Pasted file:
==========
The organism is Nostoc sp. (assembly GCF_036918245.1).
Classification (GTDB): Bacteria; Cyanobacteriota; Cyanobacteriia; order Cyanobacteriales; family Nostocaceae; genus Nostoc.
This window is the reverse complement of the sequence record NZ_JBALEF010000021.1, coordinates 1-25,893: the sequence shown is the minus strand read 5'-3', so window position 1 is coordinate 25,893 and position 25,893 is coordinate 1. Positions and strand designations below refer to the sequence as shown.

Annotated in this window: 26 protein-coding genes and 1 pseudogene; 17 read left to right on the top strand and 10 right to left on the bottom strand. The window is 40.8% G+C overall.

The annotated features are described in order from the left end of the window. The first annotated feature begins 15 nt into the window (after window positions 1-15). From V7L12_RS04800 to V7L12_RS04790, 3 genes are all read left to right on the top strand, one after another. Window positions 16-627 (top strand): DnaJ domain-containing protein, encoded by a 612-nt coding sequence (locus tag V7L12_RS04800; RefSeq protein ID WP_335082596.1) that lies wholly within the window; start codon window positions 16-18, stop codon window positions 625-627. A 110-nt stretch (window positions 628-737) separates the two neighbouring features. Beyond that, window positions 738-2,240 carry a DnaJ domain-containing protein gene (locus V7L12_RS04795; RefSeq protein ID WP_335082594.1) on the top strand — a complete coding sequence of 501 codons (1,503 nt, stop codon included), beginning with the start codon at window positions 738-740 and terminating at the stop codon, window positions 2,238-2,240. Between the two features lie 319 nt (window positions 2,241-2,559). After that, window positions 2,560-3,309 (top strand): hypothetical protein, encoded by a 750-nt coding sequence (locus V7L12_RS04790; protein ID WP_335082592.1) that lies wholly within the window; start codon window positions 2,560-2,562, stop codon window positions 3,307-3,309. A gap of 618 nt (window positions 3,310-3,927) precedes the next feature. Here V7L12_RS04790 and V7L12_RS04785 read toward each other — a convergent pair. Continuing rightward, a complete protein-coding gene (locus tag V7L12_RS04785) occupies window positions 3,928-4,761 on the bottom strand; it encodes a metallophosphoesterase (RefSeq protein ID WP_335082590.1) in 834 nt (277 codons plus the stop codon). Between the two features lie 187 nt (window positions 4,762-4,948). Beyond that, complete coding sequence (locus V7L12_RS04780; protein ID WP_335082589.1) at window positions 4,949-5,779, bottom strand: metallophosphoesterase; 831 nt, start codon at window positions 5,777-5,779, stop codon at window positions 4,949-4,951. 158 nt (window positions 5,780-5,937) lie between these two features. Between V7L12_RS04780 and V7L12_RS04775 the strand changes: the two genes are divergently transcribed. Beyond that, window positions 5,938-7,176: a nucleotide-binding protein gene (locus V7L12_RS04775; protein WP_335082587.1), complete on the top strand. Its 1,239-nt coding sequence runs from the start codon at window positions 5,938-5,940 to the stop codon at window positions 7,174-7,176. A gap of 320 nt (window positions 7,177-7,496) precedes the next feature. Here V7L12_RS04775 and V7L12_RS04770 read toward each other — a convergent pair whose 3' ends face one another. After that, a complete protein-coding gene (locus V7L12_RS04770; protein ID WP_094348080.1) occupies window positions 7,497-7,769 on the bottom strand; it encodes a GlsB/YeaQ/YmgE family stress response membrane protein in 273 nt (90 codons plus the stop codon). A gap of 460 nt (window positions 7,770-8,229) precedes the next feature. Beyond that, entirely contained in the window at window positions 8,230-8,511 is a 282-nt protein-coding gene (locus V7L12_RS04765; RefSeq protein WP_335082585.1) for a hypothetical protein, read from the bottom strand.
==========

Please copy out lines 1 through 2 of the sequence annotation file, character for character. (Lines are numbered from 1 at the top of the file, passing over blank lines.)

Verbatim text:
The organism is Nostoc sp. (assembly GCF_036918245.1).
Classification (GTDB): Bacteria; Cyanobacteriota; Cyanobacteriia; order Cyanobacteriales; family Nostocaceae; genus Nostoc.